Poland lacks pandas but has lots of deer. Fittingly, it intends to install a 10 MW deer-shaped solar farm outside Jelenia Gora, a town located about 35 kilometers from the Czech border. The deer’s features will be depicted by 30,000 black and blue solar modules. The solar farm, which will cost around €9 million to build, will produce enough green electricity to power about 4,500 households.

Part two will feature more curious sustainable innovations: futuristic super trees in Singapore, large floating solar farms, and playgrounds at street crossings in Barcelona.

Disclaimer

The contents of this website are created with the greatest possible care. However, Uniper SE accepts no responsibility for the accuracy, completeness and topicality of the content provided. Contributions identified by name reflect the opinion of the respective author and not always the opinion of Uniper SE.

You might also like

Energy • Economy Can electricity be both renewable and reliable? Hans-Joachim Ziegler • 5 min.
Energy • Climate Cutting carbon cost-effectively Hans-Joachim Ziegler • 6 min.
Energy • Innovation Will hydrogen’s future arrive? Hans-Joachim Ziegler • 7 min.
Energy • Climate • Economy Can our emissions be undone? Hans-Joachim Ziegler • 5 min.
Energy • Innovation • Science A British biologist’s uncanny clairvoyance Dariush Jones • 6 min.
Energy • Society • Climate A new era, a new color, a new world view Dariush Jones • 5 min.
Vladimir Ilyich Lenin
Energy • Society • Economy Russia modernizes its fossil power plants Dariush Jones • 7 min.
Energy • Society • Innovation Less fretting about jetting Thomas Schmidt • 4 min.
Energy • Innovation Harnessing more renewable energy, decarbonizing industry Thomas Schmidt • 3 min.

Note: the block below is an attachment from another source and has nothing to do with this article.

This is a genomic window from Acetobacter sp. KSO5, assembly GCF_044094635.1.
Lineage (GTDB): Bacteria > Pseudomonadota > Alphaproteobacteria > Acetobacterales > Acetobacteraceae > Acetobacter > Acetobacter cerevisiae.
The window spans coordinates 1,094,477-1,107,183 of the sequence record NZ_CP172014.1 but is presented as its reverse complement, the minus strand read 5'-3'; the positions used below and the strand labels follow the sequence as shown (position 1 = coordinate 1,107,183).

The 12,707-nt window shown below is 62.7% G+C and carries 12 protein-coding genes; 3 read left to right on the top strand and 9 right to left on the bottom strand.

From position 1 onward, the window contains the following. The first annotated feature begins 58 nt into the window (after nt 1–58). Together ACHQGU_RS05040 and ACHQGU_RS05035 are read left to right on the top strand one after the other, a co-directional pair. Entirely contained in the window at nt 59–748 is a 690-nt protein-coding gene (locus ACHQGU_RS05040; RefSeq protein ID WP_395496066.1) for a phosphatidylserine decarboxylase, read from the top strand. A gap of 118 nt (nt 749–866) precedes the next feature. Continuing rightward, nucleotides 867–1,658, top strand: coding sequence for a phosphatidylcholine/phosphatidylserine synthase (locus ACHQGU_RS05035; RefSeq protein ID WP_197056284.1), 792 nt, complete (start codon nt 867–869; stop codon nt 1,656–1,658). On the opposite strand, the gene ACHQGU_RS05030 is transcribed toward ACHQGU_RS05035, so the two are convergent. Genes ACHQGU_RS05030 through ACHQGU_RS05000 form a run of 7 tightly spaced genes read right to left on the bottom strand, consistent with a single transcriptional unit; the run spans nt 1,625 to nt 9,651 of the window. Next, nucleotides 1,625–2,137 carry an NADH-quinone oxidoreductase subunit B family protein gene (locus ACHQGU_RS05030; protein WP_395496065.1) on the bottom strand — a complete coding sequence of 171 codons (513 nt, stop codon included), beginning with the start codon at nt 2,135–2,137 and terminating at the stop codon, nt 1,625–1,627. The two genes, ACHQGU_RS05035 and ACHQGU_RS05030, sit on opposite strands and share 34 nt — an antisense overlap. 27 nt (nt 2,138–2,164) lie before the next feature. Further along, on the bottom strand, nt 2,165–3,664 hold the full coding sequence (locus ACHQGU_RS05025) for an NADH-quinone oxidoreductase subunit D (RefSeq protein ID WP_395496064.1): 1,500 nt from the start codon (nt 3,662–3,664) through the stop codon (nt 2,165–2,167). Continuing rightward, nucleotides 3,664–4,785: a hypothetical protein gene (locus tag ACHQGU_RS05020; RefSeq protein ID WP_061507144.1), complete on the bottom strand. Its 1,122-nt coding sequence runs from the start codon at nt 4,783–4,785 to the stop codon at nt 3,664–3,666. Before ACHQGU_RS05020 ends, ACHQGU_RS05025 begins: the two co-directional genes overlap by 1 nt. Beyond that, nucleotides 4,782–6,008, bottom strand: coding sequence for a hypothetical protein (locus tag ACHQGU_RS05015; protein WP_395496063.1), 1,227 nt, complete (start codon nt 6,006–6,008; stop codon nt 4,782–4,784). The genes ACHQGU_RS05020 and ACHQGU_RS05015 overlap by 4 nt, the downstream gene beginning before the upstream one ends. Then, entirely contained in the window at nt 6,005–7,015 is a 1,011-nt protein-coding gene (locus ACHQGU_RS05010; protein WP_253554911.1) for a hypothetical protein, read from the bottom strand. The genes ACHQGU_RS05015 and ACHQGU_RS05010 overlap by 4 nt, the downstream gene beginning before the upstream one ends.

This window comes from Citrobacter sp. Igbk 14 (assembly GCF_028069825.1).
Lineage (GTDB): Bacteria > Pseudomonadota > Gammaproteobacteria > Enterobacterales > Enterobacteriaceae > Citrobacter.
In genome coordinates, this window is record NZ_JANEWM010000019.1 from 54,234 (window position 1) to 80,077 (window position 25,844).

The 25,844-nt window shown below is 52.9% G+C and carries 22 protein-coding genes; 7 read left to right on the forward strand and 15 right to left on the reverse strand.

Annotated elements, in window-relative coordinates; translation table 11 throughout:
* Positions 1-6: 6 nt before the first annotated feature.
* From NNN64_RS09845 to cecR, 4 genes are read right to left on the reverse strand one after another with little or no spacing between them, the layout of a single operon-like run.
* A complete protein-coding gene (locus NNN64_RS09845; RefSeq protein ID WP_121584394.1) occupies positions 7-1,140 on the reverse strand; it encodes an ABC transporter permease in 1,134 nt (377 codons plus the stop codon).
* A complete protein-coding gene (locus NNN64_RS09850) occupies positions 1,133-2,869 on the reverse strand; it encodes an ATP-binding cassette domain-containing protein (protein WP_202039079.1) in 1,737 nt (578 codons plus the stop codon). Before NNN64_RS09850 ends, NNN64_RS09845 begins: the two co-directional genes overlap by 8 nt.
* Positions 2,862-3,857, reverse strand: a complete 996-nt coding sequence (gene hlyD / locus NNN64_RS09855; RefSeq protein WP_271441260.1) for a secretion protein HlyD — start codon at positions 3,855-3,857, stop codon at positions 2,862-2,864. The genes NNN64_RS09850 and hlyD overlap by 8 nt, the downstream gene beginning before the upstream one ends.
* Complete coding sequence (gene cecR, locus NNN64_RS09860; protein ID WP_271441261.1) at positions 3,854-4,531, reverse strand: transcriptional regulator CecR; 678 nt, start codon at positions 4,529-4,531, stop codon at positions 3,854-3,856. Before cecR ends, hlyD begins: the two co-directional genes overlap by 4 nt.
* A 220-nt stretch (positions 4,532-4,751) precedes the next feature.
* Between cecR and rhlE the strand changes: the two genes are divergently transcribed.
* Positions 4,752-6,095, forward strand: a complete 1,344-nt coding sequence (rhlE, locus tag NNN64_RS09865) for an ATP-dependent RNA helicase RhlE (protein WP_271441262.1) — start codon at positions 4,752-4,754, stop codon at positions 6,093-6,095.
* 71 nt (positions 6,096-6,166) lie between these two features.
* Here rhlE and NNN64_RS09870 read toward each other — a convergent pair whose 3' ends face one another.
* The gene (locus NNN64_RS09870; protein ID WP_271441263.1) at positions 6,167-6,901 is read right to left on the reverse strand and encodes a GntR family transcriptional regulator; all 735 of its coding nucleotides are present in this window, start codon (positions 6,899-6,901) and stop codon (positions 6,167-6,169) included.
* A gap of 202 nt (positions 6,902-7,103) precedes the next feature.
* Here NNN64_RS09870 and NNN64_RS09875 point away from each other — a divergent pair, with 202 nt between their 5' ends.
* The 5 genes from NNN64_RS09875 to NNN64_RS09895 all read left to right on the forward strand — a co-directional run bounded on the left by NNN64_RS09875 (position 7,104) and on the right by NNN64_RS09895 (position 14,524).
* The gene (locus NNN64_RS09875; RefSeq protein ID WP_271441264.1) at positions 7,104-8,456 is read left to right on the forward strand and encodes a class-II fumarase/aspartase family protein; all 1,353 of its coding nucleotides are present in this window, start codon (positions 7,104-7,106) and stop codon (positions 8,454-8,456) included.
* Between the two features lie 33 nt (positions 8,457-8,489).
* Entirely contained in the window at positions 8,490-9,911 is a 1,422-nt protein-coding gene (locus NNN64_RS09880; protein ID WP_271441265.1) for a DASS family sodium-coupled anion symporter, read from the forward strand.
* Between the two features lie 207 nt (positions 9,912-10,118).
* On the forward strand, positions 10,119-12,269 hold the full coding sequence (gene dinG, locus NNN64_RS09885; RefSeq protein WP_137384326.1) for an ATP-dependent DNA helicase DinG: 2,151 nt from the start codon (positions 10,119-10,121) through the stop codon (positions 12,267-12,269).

Energy • Event Debate.Energy Conference: Best of Jochen Brenner • 15 min.
Energy • Society “Corona is accelerating developments that we didn’t expect for several years” Hannah Meisters • 4 min.
Energy • Innovation “As green as hydrogen can get” Hans-Joachim Ziegler • 6 min.
Energy • Climate #Anthropause: is corona climate-friendly? Hans-Joachim Ziegler • 7 min.
Energy • Climate • Politics • Economy Gas is the ideal enabler of a successful energy transition Andreas Schierenbeck, Vorstandsvorsitzender Uniper SE • 4 min.
Joe Biden
Energy • Society • Climate • Politics Biden's climate plan: jobs, workers, unions. Oh, and clean energy too. Dariush Jones • 6 min.
Energy • Innovation • Economy A different incentive for energy efficiency Thomas Schmidt • 7 min.
Donald Trump
Energy • Society • Politics • Climate Donald Trump's climate policy: “A golden age of energy dominance” Dariush Jones • 7 min.
Bremst der Coronavirus die Energiewende aus?
Energy • Climate • Society Opportunity or obstacle? What corona means for the energy transition Hans-Joachim Ziegler • 9 min.
Wasserstoff: Energieträger der Zukunft
Energy • Climate • Opinions Hydrogen: Jules Verne’s vision brought to life Andreas Schierenbeck, Vorstandsvorsitzender Uniper SE • 8 min.
Energy • Innovation Nuclear fusion: elation or illusion? Hans-Joachim Ziegler • 5 min.
Energy • Economy • Science Fuel cells for passenger cars: hope or hype? Hans-Joachim Ziegler • 8 min.
Energy • Climate Avast those emissions! Hans-Joachim Ziegler • 8 min.
Power-to-Gas-Anlagen
Energy • Economy A solution for Germany’s green power glut Thomas Schmidt • 6 min.
Energy • Society • Climate Corona promotes energy conservation Thomas Schmidt • 6 min.
©iStock
Society • Energy • Climate Is climate protection socially just? Thomas Schmidt • 8 min.
©DiyanaDimitrova/Istock
Energy • Economy • Politics Here comes the sun (again) Hans-Joachim Ziegler • 7 min.
„Garden Rhapsody“: Die Super Trees in Singapur 
©Gardens by the Bay
Innovation • Climate • Energy Quirky green innovations: futuristic super trees and playgrounds at intersections Clara Müller • 6 min.
Warum verbrauchen wir nicht weniger Energie und nutzen grüneren Strom?
Energy • Society The residential consumption conundrum Charlotte Meyer • 5 min.
Um das Platzproblem zu lösen, schickt man die Solarpanele aufs Wasser
©Tomwang112/istock
Energy • Innovation Swimming solar farms: the potential of “floatovoltaics” Clara Müller • 4 min.
Ist der Diesel etwa doch gar nicht so schlecht?
Energy • Climate • Economy Diesel cars are better than their reputation, yet still have no future in Germany Hans-Joachim Ziegler • 7 min.
Follow us on Social Media
Follow us
on Social Media

Your Internet connection is too slow, the page might be displayed delayed.